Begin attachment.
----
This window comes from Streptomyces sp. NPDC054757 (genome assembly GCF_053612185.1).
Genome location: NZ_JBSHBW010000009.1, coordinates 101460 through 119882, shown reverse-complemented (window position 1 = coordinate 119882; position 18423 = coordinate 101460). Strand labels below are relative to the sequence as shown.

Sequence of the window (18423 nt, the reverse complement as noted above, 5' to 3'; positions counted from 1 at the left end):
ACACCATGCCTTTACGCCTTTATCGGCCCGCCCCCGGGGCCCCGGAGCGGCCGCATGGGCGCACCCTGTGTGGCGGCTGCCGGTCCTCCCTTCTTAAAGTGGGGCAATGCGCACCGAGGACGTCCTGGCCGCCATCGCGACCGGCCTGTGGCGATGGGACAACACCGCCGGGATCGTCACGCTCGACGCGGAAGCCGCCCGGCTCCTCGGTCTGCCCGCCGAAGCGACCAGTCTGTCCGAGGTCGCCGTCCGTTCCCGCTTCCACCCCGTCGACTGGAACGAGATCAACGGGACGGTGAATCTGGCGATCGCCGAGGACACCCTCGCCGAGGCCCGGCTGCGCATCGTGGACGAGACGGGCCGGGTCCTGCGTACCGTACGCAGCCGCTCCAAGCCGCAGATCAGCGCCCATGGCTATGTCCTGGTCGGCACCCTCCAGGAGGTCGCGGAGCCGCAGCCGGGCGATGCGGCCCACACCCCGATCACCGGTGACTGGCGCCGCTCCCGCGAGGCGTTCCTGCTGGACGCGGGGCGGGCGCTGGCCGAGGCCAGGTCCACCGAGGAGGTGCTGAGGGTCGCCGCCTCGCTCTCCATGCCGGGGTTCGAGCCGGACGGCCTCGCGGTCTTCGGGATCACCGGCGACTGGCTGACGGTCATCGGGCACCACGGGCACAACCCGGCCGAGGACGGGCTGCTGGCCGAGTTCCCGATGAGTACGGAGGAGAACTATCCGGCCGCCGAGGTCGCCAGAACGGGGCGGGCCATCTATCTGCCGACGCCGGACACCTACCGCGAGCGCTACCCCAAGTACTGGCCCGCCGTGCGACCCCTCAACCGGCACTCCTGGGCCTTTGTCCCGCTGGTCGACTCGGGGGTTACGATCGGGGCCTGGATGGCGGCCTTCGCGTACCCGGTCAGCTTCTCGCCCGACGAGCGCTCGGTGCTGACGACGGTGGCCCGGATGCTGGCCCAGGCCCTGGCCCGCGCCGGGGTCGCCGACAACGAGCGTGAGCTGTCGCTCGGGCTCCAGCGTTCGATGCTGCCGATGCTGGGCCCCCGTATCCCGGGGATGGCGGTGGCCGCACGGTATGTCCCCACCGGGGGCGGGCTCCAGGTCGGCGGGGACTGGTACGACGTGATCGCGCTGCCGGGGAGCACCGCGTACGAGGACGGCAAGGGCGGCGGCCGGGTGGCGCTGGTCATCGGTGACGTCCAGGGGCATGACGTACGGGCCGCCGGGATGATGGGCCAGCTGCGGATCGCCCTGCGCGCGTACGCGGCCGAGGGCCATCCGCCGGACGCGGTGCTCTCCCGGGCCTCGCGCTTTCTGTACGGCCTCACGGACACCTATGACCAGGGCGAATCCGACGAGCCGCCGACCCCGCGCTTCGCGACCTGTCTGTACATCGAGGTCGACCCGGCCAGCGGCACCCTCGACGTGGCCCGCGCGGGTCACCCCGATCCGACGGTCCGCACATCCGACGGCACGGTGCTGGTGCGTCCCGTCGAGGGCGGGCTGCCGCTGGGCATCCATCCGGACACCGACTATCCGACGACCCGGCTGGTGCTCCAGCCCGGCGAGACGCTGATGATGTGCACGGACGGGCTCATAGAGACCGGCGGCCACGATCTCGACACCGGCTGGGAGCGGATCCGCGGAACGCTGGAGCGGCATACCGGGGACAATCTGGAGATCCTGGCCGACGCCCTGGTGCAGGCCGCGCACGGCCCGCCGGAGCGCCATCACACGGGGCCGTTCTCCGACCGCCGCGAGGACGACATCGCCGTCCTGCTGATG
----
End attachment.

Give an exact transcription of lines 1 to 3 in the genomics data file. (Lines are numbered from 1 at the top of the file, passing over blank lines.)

This window comes from Streptomyces sp. NPDC054757 (genome assembly GCF_053612185.1).
Genome location: NZ_JBSHBW010000009.1, coordinates 101460 through 119882, shown reverse-complemented (window position 1 = coordinate 119882; position 18423 = coordinate 101460). Strand labels below are relative to the sequence as shown.

Sequence of the window (18423 nt, the reverse complement as noted above, 5' to 3'; positions counted from 1 at the left end):